Expulsion Energy C, therefore, will increase. We’ll be having more and more revolutionaries, whether or not they show up on authorized vid feeds.

It is very important that these young people find productive avenues. If they do, a benevolent future can form.

* * * * *

A book that generates comments like these, from actual readers, might be worth your time:

  • I just finished reading The Breaking Dawn and found it to be one of the most thought-provoking, amazing books I have ever read… It will be hard to read another book now that I’ve read this book… I want everyone to read it.
  • Such a tour de force, so many ideas. And I am amazed at the courage to write such a book, that challenges so many people’s conceptions.
  • There were so many points where it was hard to read, I was so choked up.
  • Holy moly! I was familiar with most of the themes presented in A Lodging of Wayfaring Men, but I am still trying to wrap my head around the concepts you presented at the end of this one.

Get it at Amazon ($18.95) or on Kindle: ($5.99)

TheBreakingDawn

* * * * *

Paul Rosenberg
www.freemansperspective.com

So, You Wanna Get Involved with Crypto… Here’s What You Need to Know

InvolvedCrypto

After several quiet months, I’m hearing of more and more people who want to get involved with cryptocurrencies, and not just buying and selling. I’m hearing about people who want to start crypto-related businesses, even things like crypto-themed bars. These people need some orientation and most long-time crypto advocates are simply too overwhelmed to help much.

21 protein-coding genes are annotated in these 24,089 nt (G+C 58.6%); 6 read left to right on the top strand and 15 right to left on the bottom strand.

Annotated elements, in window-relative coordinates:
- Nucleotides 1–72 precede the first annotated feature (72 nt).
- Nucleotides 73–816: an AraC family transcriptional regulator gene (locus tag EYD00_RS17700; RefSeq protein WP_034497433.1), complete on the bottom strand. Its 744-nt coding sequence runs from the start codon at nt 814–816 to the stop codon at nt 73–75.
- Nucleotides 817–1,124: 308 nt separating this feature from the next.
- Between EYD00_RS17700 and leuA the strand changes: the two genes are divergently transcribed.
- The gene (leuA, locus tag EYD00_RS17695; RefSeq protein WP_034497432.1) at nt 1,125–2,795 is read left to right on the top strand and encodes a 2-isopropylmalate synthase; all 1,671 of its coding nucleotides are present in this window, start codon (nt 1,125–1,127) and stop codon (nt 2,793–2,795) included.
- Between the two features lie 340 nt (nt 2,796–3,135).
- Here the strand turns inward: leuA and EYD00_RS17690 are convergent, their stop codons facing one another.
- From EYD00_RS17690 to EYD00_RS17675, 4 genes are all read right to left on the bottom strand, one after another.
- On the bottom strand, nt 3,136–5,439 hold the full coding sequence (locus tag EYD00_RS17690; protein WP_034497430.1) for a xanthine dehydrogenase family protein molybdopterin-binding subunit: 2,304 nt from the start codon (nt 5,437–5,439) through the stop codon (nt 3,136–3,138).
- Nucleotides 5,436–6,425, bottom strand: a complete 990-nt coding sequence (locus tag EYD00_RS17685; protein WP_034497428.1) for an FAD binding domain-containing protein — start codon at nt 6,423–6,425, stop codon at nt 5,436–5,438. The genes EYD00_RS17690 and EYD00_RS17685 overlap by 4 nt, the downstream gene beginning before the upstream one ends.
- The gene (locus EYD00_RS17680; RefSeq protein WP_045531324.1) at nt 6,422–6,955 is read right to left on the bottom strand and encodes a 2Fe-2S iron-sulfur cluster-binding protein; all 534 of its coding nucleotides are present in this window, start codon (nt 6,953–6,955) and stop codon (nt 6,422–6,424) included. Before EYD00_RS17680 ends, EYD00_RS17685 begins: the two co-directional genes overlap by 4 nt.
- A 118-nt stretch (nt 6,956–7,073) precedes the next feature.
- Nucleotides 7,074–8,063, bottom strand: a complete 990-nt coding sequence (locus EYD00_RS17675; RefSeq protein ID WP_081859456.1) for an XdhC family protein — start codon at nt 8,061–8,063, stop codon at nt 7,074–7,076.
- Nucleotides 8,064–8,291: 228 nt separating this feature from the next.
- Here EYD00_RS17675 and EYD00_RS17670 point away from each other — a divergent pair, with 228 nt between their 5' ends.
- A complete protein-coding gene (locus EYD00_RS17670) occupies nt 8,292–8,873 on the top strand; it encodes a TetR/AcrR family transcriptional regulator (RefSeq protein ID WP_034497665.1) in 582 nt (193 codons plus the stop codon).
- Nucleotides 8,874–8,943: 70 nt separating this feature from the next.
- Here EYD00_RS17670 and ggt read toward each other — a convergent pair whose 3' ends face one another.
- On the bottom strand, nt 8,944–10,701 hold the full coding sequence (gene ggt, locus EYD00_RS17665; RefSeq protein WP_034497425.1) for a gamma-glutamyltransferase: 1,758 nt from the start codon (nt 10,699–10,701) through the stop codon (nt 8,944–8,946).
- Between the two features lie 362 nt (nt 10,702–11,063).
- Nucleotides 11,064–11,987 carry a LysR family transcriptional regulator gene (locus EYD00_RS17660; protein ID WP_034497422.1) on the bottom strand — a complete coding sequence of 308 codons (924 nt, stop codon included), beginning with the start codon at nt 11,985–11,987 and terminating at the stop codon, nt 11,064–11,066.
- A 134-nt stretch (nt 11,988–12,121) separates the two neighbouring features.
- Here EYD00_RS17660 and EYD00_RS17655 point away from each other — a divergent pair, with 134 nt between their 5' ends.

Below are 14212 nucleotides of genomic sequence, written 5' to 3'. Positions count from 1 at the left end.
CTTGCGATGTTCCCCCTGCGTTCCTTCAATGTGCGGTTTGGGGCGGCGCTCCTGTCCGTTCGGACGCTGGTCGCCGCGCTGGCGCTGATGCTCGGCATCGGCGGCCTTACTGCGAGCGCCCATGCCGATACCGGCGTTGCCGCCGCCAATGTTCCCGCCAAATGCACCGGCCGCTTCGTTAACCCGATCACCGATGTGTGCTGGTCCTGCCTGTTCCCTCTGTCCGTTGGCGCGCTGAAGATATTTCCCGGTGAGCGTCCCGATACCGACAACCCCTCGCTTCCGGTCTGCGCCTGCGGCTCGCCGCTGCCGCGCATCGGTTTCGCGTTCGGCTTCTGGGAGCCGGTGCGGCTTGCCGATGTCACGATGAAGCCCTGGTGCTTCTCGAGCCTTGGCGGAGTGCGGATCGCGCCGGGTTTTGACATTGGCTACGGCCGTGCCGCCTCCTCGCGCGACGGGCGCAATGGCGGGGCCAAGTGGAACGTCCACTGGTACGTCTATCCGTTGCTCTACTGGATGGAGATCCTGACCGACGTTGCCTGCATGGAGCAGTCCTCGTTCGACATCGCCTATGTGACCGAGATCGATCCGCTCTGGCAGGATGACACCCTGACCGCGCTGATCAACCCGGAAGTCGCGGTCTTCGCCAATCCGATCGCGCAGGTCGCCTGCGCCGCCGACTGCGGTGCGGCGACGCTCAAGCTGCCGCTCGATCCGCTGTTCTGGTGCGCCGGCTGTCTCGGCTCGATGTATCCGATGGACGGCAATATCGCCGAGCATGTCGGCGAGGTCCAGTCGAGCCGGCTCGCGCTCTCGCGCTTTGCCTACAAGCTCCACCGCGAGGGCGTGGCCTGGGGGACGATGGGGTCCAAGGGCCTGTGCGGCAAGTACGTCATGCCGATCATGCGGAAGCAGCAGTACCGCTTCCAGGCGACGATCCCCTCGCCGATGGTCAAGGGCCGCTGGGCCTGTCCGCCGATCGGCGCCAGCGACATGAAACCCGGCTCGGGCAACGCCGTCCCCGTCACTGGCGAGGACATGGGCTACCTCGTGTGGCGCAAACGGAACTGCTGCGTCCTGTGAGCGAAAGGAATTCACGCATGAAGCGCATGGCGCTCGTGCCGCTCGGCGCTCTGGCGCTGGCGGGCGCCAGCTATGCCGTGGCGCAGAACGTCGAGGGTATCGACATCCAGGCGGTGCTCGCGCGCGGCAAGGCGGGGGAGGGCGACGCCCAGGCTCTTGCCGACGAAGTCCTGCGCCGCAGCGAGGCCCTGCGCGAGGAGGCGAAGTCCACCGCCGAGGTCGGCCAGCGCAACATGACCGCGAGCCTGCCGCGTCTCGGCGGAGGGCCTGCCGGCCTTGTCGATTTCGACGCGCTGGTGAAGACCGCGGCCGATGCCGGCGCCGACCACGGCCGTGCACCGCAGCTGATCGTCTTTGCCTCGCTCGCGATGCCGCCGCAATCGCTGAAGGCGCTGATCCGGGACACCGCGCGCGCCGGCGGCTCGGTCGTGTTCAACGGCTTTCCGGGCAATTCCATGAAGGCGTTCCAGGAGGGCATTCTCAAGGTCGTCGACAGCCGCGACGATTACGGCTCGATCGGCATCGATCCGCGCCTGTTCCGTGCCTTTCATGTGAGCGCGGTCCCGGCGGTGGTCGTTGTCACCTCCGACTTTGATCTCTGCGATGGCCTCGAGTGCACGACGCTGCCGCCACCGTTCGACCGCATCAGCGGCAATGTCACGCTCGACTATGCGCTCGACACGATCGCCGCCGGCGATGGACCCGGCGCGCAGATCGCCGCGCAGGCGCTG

So, if you’re thinking of getting involved with cryptocurrencies, I’d like to give you the lay of the land, because crypto is not like other kinds of business.

Here are five things you should understand:

#1: It’s not just about money.

If you want to gain any amount of respect among crypto people, you’ll need something more than just a way to make money… you’ll need a why. If you don’t have something driving you besides naked profits, most people will shy away from you. They’ll probably be quite polite about it, but they’re not going to invest their passion in your venture… and probably not their money either.

Bitcoin is far bigger than just money, and so are its children (the newer cryptocurrencies). What Satoshi Nakamoto created was a decentralization tool… something the world had never seen before. It’s going to take you some time to wrap your head around that, so you should get started as soon as possible.

Bitcoin inaugurated a new step in social evolution, and you’ll need to understand that if you’d like bitcoiners to take you seriously.

#2: We’ve had way too many hopeful projects.

For several years we’ve seen a stream of ideas that I can only characterize as “hopeful”; they relied on the genius of crypto to make everything work. But crypto isn’t magic, and we’ve learned that hopeful projects don’t work out.

So, if you want people to throw coins into your project these days, you’ll need more than just excitement; you’ll need adult-level plans and products. Throwing “blockchain” into your product’s name isn’t going to work anymore… and it was a mistake that it ever did.

#3: A whole lot of us are not impressed with “meeting regulations.”

Government regulations are the impositions of centralized regimes… of fear- and violence-based regimes. Large numbers of us want as little to do with them as possible. And so, when someone comes into a meeting and brags about their product being compliant with government edicts, we mutter “barbarity” to ourselves and look around for something more interesting.